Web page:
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I used the following command to convert and merge all the jpg files in a directory to a single pdf file.

convert *.jpg file.pdf

The files in the directory are numbered from 1.jpg to 123.jpg. The convertion went fine but after converting the pages were all mixed up. I wanted the pdf to have pages from 1.jpg to 123.jpg in the same order as they are named. I tried with the following command as well:

cd 1 
FILES=$( find . -type f -name "*jpg" | cut -d/ -f 2)
mkdir temp && cd temp 
for file in $FILES; do 
    BASE=$(echo $file | sed 's/.jpg//g');
    convert ../$BASE.jpg $BASE.pdf; 
    done && 
pdftk *pdf cat output ../1.pdf && 
cd .. 
rm -rf temp

But still no luck. Operating platform Linux.

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4 Answers 4

up vote 4 down vote accepted

The problem is because your shell is expanding the wildcard in a purely alphabetical order, and because the lengths of the numbers are different, the order will be incorrect:

$ echo *.jpg
1.jpg 10.jpg 100.jpg 101.jpg 102.jpg ...

The solution is to pad the filenames with zeros as required so they're the same length before running your convert command:

$ for i in *.jpg; do num=`expr match "$i" '\([0-9]\+\).*'`;
> padded=`printf "%03d" $num`; mv -v "$i" "${i/$num/$padded}"; done

Now the files will be matched by the wildcard in the correct order, ready for the convert command:

$ echo *.jpg
001.jpg 002.jpg 003.jpg 004.jpg 005.jpg 006.jpg 007.jpg 008.jpg ...
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I have created an sh file with your code. But it is showing the following error while running: rename.sh: 2: rename.sh: Bad substitution –  Harikrishnan T Nov 29 '12 at 3:45
Are you using bash? If so, which version? –  Delan Azabani Nov 29 '12 at 3:47
GNU bash, version 4.2.24(1)-release (i686-pc-linux-gnu) –  Harikrishnan T Nov 29 '12 at 3:50
How are you executing the script? Using source or ., or with a shebang line? Have you tried simply executing the code directly in the interactive shell? –  Delan Azabani Nov 29 '12 at 3:53
sh is almost always not the same thing as bash. It is usually the plain Bourne shell, or bash running in a special Bourne-emulation mode. Either way, the syntax for sh can be quite different sometimes. I'd suggest using bash rename.sh instead. –  Delan Azabani Nov 29 '12 at 3:56

This is how I do it:
First line convert all jpg files to pdf it is using convert command.
Second line is merging all pdf files to one single as pdf per page. This is using gs ((PostScript and PDF language interpreter and previewer))

for i in $(find . -maxdepth 1 -name "*.jpg" -print); do convert $i ${i//jpg/pdf}; done
gs -dNOPAUSE -sDEVICE=pdfwrite -sOUTPUTFILE=merged_file.pdf -dBATCH `find . -maxdepth 1 -name "*.pdf" -print"`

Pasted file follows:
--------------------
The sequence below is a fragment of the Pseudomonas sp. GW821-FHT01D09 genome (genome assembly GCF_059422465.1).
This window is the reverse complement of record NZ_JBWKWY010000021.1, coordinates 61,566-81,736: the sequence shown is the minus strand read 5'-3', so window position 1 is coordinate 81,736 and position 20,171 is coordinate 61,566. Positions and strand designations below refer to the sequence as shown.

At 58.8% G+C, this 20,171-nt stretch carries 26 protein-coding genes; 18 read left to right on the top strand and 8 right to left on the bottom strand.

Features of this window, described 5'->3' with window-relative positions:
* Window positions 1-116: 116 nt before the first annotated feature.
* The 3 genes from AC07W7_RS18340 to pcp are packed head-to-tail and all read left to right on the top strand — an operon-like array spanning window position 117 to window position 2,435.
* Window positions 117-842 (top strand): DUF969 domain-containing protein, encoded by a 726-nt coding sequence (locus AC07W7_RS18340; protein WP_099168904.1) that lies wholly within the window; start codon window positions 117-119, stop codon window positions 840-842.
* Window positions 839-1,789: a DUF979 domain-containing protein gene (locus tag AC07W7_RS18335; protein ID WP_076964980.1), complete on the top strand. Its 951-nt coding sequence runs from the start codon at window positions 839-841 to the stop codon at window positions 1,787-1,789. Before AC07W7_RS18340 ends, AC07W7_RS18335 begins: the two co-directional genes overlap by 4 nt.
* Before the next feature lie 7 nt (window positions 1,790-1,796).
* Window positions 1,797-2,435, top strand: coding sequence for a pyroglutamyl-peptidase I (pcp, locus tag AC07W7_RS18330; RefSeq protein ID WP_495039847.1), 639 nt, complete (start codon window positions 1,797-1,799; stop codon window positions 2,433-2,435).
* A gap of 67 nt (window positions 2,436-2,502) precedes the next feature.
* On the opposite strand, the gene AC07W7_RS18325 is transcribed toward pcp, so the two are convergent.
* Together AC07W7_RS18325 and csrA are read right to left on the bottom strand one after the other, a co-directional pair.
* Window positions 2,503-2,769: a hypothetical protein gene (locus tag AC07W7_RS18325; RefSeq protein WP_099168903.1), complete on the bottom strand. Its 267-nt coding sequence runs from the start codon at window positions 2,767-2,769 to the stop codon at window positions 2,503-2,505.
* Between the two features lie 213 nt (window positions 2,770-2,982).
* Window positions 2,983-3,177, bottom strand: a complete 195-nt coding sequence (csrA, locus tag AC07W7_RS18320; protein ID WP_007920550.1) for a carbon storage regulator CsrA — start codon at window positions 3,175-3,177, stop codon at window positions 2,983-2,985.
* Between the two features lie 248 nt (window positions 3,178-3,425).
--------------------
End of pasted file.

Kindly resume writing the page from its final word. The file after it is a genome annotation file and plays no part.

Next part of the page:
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Just for information, the convert command is part of the imagemagick package in Linux.

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no idea why someone would down-vote this reply - it's clearly relevant information which was not included in the original question –  genomicsio Sep 24 '14 at 9:57
@genomicsio It should be a comment on the original question, not an answer. (Or an edit of the original question to link the first use of convert to imagemagick online docs) –  Darren Cook Oct 15 '14 at 10:57
Since I couldn't comment I had to leave it as a separate answer. –  sindhus Oct 15 '14 at 10:58
@sindhus Not having enough reputation to comment is never an excuse to post a comment as an answer. –  admdrew Dec 5 '14 at 19:20
huh? so what is the solution if one knows the answer and doesnt have "reputation" to give it? –  sindhus Dec 5 '14 at 19:22

Or just read the ls manual and see :

-v natural sort of (version) numbers within text

So, doing what we need in single command.

convert `ls -v *.jpg` foobar.pdf

Have fun ;) F.

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This would be great if it worked.. –  quant Jun 18 '14 at 9:43
@Jason: It works (+1). But did you eventually forget that most digital cameras store their images as *.JPG and not as *.jpg? –  moose Jul 22 '14 at 13:53
@moose maybe. I'll try it again. –  quant Jul 22 '14 at 22:20
Failing when filenames has a whitespace in them, except from that thumb up! : )) –  ablacksheep Sep 20 '14 at 11:33
Note that this is a feature of GNU ls, not BSD ls. Install GNU coreutils to get GNU ls on the BSD family and OS X. –  4ae1e1 Dec 15 '14 at 1:33

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